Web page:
A customer pumps gas into his car at a gas station on May 18, 2022 in Petaluma, California.
Justin Sullivan | Getty Images
Rising inflation and record-breaking gas prices are wreaking havoc on many people’s wallets.
The percentage of Americans who feel the impact of inflation to a great extent rose 5.6 percentage points to 30.5% in June, according to a recent survey by consumer research platform Attest, with those describing the impact as “very severe.” up from a month ago.
This shouldn’t come as a surprise, given that the average price for all items has increased by more than 11% over the past two years, according to moving valuation company Move.org. Prices of all types of gasoline have risen 48% over the past year, while rental prices have risen 10.75% over the past two years, the company said.
Consumers cannot control inflation, but they can make monetary decisions that help limit the negative impact of higher prices. Here are five tips to lessen the sting of inflation now and in the future.
1. Get a handle on your spending
People don’t often keep track of their expenses by manually entering them into an Excel or Google spreadsheet. That’s why Rob Stevens, TIAA’s retirement income specialist, recommends using a free smartphone app that syncs with your bank accounts and credit cards. That way, you can see your spending in real time and make adjustments as needed, he said. There are several free apps to choose from, including Mint and NerdWallet.
2. Reduce spending where you can
Even small cuts can make a big difference overall. Try to buy generic products, which tend to be cheaper than branded ones, and buy special sale items whenever possible, Stevens said. They might also consider canceling some streaming services purchased during the quarantine, he said. That’s something 35% of Americans told CNBC in an April poll conducted by Invest in You. And even the rich are more likely to take this step, especially younger millionaires, according to the latest CNBC Millionaire Survey.
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Another money-saving option could be to buy the car you lease. This could be particularly appealing to someone who has a lease coming up soon, as the purchase price — set when the lease is taken out — will likely be well below the cost of a new or used car, he said.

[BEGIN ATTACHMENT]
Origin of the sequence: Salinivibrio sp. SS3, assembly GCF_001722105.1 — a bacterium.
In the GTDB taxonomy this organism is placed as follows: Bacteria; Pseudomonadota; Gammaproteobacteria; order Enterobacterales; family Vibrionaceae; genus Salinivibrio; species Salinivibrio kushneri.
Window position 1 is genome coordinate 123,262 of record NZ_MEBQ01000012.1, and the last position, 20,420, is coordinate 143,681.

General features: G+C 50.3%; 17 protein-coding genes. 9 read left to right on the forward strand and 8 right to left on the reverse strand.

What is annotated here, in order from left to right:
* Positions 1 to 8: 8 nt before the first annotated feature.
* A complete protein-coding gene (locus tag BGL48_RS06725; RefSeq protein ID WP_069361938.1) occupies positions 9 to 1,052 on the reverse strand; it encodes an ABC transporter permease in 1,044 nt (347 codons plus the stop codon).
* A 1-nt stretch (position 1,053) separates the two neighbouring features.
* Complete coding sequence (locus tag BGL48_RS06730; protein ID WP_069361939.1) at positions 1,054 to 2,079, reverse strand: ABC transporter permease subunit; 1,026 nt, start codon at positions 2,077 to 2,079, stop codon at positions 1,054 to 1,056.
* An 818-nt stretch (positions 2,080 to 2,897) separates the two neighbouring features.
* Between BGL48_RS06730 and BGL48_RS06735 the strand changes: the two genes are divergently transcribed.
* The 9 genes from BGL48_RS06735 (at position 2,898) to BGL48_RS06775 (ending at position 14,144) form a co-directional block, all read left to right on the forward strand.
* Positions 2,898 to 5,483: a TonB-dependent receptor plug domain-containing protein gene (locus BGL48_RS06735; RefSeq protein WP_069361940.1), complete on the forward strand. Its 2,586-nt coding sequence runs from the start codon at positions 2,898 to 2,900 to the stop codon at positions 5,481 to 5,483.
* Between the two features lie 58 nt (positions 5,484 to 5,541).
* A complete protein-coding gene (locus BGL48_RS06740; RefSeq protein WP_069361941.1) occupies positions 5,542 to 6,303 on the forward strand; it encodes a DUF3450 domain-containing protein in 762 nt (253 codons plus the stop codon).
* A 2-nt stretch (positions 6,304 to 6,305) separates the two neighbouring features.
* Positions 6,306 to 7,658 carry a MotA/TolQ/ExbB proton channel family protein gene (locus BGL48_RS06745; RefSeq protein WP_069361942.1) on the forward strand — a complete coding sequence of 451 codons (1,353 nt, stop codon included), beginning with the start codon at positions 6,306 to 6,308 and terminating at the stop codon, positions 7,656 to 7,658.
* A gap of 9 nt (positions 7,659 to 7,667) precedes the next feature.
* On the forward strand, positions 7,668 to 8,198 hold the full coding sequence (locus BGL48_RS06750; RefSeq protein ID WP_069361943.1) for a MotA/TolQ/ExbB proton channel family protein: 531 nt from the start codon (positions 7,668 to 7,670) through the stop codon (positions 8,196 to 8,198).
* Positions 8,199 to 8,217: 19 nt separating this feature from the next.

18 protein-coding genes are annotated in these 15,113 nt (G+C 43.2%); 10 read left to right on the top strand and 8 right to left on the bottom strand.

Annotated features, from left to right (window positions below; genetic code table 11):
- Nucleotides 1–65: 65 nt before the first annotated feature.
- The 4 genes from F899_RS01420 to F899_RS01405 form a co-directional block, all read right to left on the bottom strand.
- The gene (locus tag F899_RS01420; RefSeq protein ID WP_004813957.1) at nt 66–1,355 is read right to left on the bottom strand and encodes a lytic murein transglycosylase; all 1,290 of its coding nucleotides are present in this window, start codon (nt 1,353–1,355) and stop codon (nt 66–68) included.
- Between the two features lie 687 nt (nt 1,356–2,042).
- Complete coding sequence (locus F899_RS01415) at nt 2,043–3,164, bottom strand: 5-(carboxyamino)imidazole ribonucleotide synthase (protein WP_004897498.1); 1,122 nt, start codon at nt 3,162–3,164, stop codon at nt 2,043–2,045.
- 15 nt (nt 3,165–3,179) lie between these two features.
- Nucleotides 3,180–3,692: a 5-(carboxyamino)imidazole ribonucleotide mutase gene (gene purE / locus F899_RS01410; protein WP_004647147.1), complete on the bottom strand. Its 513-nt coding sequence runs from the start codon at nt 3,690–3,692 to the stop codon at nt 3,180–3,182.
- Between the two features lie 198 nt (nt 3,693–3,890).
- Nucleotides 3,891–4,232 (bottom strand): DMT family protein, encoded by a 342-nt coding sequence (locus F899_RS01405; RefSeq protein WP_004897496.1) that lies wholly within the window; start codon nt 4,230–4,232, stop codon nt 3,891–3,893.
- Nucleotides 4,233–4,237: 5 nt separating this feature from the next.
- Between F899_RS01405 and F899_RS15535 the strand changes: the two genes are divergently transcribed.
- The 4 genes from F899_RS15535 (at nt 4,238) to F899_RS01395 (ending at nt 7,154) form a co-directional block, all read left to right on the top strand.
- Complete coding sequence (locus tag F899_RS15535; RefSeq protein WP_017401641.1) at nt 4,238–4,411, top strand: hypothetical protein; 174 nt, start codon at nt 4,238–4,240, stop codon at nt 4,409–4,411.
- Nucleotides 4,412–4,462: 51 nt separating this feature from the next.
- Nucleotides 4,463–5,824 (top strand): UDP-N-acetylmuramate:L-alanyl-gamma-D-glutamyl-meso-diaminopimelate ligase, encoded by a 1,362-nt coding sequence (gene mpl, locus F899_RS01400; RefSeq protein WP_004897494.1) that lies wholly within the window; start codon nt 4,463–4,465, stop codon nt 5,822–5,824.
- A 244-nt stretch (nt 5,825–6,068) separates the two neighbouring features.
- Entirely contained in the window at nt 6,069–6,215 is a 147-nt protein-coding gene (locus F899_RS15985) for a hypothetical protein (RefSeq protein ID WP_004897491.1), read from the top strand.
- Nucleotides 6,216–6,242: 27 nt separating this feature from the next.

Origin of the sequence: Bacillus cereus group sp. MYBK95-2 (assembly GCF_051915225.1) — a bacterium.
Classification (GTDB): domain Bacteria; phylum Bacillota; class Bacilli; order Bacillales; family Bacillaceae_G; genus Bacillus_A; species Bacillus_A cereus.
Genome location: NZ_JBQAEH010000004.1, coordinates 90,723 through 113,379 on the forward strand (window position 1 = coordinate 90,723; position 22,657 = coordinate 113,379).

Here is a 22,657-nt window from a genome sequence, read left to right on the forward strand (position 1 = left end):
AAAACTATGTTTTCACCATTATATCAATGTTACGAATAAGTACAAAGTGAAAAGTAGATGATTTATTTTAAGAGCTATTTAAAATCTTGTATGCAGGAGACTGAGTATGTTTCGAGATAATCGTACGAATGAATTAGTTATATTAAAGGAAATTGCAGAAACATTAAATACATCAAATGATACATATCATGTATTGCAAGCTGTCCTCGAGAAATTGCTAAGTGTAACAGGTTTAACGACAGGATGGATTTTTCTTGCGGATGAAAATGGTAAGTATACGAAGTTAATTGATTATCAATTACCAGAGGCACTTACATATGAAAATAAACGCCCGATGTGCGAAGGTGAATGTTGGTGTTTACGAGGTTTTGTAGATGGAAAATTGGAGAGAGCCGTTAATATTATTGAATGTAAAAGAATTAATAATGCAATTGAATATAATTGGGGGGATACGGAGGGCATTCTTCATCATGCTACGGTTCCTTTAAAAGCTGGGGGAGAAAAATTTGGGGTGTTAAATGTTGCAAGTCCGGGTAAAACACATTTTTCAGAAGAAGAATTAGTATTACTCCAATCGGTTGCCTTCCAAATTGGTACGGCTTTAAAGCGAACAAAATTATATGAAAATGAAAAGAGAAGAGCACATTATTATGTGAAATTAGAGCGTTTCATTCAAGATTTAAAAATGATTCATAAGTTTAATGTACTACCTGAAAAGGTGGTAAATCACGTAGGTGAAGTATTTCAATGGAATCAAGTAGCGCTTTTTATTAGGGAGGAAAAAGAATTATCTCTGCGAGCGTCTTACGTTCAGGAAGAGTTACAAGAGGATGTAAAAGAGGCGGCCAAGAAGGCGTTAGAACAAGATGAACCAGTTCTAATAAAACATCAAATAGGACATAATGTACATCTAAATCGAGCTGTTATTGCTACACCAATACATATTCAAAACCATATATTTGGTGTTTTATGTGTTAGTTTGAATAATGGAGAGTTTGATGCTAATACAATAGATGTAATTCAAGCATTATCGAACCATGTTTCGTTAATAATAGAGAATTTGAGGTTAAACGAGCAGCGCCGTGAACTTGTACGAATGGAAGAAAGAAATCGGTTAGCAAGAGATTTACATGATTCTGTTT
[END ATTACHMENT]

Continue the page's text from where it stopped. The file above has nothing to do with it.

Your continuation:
Another cost-saving step could be to ask your current credit card issuer for a lower interest rate. According to Matt Schulz, LendingTree’s chief credit analyst, issuers grant such a request more often than consumers would like.
3. Deal with adjustable-rate debt
The Federal Reserve has raised interest rates and is likely to do so again, meaning the cost of adjustable-rate debt will continue to rise. Paying off or paying off or consolidating that debt into lower fixed-rate debt is one way to stave off the blow of inflation, said Greg McBride, chief financial analyst at Bankrate.com. “It’s one less area of the household budget where you’re going to see cost increases,” he said.
4. Think long-term investments
To beat inflation, your total return must be greater than the total increase in the cost of living. One way to achieve that result is through long-term investments, said John Campbell, head of wealth planning for the East region at US Bank Private Wealth Management.
While many stocks have been decimated this year, if you can buy stocks of quality companies at a lower price over time, such as through a dollar-cost-average approach, you could keep pace with, if not outperform, inflation. That’s because the stock market’s overall performance has outpaced inflation rates over time, Campbell said.
Also, make sure you take full advantage of any company customizations that may be available in your retirement plan your company offers, Campbell said.
5. Invest in career and income potential
Now is a good time to start thinking about what you can do to increase your earning power, McBride said. Are there skills you can learn, certifications you can get, or training you can enroll in that will lead to higher wages down the road? Even if it doesn’t pay off immediately, these moves can eventually lead to higher wages, which is a way to offset the rising costs caused by inflation and benefit you in the long run.
With wages rising, it might also be a good time to ask for a raise, Stevens said. According to the U.S. Department of Labor, private sector wages and salaries grew 5% year over year in the first quarter of 2022, remaining in line with the fourth quarter of last year. It is also wise to keep an eye on growth opportunities in your business. Be sure to update your resume so you can take advantage of opportunities that may arise, he said.